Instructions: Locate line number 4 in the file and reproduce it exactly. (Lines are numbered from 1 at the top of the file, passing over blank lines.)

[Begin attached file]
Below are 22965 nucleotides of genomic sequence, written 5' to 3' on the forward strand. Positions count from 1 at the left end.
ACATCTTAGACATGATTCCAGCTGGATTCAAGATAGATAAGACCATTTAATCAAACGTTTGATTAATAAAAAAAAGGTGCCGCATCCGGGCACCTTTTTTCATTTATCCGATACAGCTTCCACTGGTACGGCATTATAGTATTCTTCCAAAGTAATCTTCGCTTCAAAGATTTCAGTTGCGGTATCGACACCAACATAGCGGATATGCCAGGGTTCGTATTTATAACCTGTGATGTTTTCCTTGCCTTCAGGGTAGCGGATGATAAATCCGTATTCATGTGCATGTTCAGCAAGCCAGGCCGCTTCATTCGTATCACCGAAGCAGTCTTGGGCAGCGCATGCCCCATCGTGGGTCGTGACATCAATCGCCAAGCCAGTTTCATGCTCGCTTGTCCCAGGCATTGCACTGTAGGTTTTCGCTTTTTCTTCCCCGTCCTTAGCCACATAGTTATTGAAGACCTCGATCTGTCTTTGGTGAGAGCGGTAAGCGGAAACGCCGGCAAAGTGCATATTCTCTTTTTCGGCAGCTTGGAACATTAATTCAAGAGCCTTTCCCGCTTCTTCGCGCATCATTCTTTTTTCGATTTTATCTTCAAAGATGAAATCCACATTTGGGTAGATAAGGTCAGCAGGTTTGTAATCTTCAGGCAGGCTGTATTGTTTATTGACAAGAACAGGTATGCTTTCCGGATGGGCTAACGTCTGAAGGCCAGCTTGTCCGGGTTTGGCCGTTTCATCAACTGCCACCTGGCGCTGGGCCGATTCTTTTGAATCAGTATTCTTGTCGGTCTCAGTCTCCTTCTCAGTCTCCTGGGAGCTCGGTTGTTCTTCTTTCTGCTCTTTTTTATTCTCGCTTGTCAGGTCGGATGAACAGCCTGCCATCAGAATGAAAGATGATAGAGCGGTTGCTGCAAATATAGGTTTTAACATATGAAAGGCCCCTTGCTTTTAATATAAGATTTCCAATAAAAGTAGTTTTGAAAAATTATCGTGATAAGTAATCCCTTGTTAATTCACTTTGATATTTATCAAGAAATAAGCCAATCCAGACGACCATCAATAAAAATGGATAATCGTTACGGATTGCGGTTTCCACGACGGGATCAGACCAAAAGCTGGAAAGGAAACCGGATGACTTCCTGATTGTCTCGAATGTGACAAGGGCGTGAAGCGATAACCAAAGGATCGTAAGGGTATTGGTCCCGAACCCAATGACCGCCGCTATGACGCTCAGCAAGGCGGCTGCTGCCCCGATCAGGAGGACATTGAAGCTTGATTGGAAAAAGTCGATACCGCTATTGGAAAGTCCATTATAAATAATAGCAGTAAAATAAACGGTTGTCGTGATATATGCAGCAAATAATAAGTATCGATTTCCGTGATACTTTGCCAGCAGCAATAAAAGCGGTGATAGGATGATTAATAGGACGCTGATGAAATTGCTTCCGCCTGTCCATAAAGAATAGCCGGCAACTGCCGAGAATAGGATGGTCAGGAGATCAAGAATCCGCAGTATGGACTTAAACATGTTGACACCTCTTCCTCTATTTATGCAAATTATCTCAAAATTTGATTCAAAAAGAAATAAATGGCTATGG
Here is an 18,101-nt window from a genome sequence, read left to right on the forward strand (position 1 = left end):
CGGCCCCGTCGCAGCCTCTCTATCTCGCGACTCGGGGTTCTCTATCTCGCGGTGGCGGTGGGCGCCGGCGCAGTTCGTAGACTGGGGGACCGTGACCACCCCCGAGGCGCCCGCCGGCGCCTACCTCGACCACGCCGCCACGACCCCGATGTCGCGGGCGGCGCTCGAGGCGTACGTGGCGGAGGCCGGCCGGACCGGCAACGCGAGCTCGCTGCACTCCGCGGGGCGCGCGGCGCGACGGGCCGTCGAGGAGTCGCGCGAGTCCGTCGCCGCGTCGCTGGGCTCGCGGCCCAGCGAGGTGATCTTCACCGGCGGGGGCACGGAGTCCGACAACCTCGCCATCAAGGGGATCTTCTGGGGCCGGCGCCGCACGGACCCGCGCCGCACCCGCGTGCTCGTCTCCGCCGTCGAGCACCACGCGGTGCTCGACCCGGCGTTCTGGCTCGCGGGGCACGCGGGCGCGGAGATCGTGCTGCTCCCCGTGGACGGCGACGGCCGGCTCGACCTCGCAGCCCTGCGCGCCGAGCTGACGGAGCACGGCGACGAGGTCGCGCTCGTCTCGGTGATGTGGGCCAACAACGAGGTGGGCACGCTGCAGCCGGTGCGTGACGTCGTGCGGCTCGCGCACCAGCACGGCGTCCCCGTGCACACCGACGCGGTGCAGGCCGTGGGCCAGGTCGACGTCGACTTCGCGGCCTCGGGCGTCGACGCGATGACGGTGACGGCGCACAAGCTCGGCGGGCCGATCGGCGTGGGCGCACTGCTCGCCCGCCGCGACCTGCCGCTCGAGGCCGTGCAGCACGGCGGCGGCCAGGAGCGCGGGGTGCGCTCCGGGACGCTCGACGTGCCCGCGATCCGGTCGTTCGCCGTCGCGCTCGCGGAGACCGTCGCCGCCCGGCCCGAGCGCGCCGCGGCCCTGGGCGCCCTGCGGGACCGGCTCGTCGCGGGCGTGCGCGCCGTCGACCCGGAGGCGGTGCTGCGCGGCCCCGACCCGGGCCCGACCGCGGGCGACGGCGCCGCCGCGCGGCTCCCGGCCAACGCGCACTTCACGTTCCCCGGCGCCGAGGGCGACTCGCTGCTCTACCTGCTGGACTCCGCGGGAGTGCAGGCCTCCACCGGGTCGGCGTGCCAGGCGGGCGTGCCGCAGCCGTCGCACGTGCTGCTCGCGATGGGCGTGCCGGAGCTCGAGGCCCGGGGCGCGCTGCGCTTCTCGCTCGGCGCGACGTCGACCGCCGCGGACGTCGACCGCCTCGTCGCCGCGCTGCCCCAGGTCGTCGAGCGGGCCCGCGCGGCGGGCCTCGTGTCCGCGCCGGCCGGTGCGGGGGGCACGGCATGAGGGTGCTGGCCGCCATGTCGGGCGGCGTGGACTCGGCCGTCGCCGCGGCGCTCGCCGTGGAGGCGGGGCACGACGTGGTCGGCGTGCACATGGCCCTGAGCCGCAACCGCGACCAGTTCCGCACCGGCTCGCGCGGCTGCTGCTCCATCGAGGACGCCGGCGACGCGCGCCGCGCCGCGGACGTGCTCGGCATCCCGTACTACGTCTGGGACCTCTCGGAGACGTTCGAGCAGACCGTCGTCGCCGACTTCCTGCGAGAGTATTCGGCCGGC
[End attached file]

CGGCCCCGTCGCAGCCTCTCTATCTCGCGACTCGGGGTTCTCTATCTCGCGGTGGCGGTGGGCGCCGGCGCAGTTCGTAGACTGGGGGACCGTGACCACCCCCGAGGCGCCCGCCGGCGCCTACCTCGACCACGCCGCCACGACCCCGATGTCGCGGGCGGCGCTCGAGGCGTACGTGGCGGAGGCCGGCCGGACCGGCAACGCGAGCTCGCTGCACTCCGCGGGGCGCGCGGCGCGACGGGCCGTCGAGGAGTCGCGCGAGTCCGTCGCCGCGTCGCTGGGCTCGCGGCCCAGCGAGGTGATCTTCACCGGCGGGGGCACGGAGTCCGACAACCTCGCCATCAAGGGGATCTTCTGGGGCCGGCGCCGCACGGACCCGCGCCGCACCCGCGTGCTCGTCTCCGCCGTCGAGCACCACGCGGTGCTCGACCCGGCGTTCTGGCTCGCGGGGCACGCGGGCGCGGAGATCGTGCTGCTCCCCGTGGACGGCGACGGCCGGCTCGACCTCGCAGCCCTGCGCGCCGAGCTGACGGAGCACGGCGACGAGGTCGCGCTCGTCTCGGTGATGTGGGCCAACAACGAGGTGGGCACGCTGCAGCCGGTGCGTGACGTCGTGCGGCTCGCGCACCAGCACGGCGTCCCCGTGCACACCGACGCGGTGCAGGCCGTGGGCCAGGTCGACGTCGACTTCGCGGCCTCGGGCGTCGACGCGATGACGGTGACGGCGCACAAGCTCGGCGGGCCGATCGGCGTGGGCGCACTGCTCGCCCGCCGCGACCTGCCGCTCGAGGCCGTGCAGCACGGCGGCGGCCAGGAGCGCGGGGTGCGCTCCGGGACGCTCGACGTGCCCGCGATCCGGTCGTTCGCCGTCGCGCTCGCGGAGACCGTCGCCGCCCGGCCCGAGCGCGCCGCGGCCCTGGGCGCCCTGCGGGACCGGCTCGTCGCGGGCGTGCGCGCCGTCGACCCGGAGGCGGTGCTGCGCGGCCCCGACCCGGGCCCGACCGCGGGCGACGGCGCCGCCGCGCGGCTCCCGGCCAACGCGCACTTCACGTTCCCCGGCGCCGAGGGCGACTCGCTGCTCTACCTGCTGGACTCCGCGGGAGTGCAGGCCTCCACCGGGTCGGCGTGCCAGGCGGGCGTGCCGCAGCCGTCGCACGTGCTGCTCGCGATGGGCGTGCCGGAGCTCGAGGCCCGGGGCGCGCTGCGCTTCTCGCTCGGCGCGACGTCGACCGCCGCGGACGTCGACCGCCTCGTCGCCGCGCTGCCCCAGGTCGTCGAGCGGGCCCGCGCGGCGGGCCTCGTGTCCGCGCCGGCCGGTGCGGGGGGCACGGCATGAGGGTGCTGGCCGCCATGTCGGGCGGCGTGGACTCGGCCGTCGCCGCGGCGCTCGCCGTGGAGGCGGGGCACGACGTGGTCGGCGTGCACATGGCCCTGAGCCGCAACCGCGACCAGTTCCGCACCGGCTCGCGCGGCTGCTGCTCCATCGAGGACGCCGGCGACGCGCGCCGCGCCGCGGACGTGCTCGGCATCCCGTACTACGTCTGGGACCTCTCGGAGACGTTCGAGCAGACCGTCGTCGCCGACTTCCTGCGAGAGTATTCGGCCGGC